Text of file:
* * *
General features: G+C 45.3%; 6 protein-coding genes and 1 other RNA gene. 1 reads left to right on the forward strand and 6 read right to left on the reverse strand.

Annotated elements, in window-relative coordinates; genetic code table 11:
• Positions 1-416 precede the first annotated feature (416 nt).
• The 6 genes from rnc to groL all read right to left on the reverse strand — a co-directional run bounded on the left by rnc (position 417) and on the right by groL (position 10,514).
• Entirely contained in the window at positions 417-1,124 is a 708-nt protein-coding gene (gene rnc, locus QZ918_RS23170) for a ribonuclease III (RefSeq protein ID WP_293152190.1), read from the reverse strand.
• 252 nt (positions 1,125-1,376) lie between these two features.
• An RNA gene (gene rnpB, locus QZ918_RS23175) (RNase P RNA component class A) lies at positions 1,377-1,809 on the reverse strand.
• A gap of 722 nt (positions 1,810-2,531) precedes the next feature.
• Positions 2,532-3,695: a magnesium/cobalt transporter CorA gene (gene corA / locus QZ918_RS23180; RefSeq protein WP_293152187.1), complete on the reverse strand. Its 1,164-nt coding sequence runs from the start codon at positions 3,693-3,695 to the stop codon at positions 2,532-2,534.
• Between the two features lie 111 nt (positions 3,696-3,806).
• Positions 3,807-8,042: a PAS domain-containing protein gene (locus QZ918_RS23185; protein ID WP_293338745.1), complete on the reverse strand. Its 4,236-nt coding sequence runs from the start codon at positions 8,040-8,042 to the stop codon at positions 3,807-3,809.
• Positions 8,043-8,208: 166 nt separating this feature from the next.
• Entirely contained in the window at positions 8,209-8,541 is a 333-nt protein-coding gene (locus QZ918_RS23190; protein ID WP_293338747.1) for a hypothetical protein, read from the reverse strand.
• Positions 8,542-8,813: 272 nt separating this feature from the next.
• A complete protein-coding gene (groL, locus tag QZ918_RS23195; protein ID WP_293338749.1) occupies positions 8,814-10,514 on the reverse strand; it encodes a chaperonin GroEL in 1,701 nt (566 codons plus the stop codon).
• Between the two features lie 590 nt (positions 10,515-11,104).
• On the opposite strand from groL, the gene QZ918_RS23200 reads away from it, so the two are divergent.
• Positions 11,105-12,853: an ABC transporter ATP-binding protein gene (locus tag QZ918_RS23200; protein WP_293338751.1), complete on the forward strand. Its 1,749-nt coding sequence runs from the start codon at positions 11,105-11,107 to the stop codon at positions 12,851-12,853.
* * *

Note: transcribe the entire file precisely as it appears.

General features: G+C 45.3%; 6 protein-coding genes and 1 other RNA gene. 1 reads left to right on the forward strand and 6 read right to left on the reverse strand.

Annotated elements, in window-relative coordinates; genetic code table 11:
• Positions 1-416 precede the first annotated feature (416 nt).
• The 6 genes from rnc to groL all read right to left on the reverse strand — a co-directional run bounded on the left by rnc (position 417) and on the right by groL (position 10,514).
• Entirely contained in the window at positions 417-1,124 is a 708-nt protein-coding gene (gene rnc, locus QZ918_RS23170) for a ribonuclease III (RefSeq protein ID WP_293152190.1), read from the reverse strand.
• 252 nt (positions 1,125-1,376) lie between these two features.
• An RNA gene (gene rnpB, locus QZ918_RS23175) (RNase P RNA component class A) lies at positions 1,377-1,809 on the reverse strand.
• A gap of 722 nt (positions 1,810-2,531) precedes the next feature.
• Positions 2,532-3,695: a magnesium/cobalt transporter CorA gene (gene corA / locus QZ918_RS23180; RefSeq protein WP_293152187.1), complete on the reverse strand. Its 1,164-nt coding sequence runs from the start codon at positions 3,693-3,695 to the stop codon at positions 2,532-2,534.
• Between the two features lie 111 nt (positions 3,696-3,806).
• Positions 3,807-8,042: a PAS domain-containing protein gene (locus QZ918_RS23185; protein ID WP_293338745.1), complete on the reverse strand. Its 4,236-nt coding sequence runs from the start codon at positions 8,040-8,042 to the stop codon at positions 3,807-3,809.
• Positions 8,043-8,208: 166 nt separating this feature from the next.
• Entirely contained in the window at positions 8,209-8,541 is a 333-nt protein-coding gene (locus QZ918_RS23190; protein ID WP_293338747.1) for a hypothetical protein, read from the reverse strand.
• Positions 8,542-8,813: 272 nt separating this feature from the next.
• A complete protein-coding gene (groL, locus tag QZ918_RS23195; protein ID WP_293338749.1) occupies positions 8,814-10,514 on the reverse strand; it encodes a chaperonin GroEL in 1,701 nt (566 codons plus the stop codon).
• Between the two features lie 590 nt (positions 10,515-11,104).
• On the opposite strand from groL, the gene QZ918_RS23200 reads away from it, so the two are divergent.
• Positions 11,105-12,853: an ABC transporter ATP-binding protein gene (locus tag QZ918_RS23200; protein WP_293338751.1), complete on the forward strand. Its 1,749-nt coding sequence runs from the start codon at positions 11,105-11,107 to the stop codon at positions 12,851-12,853.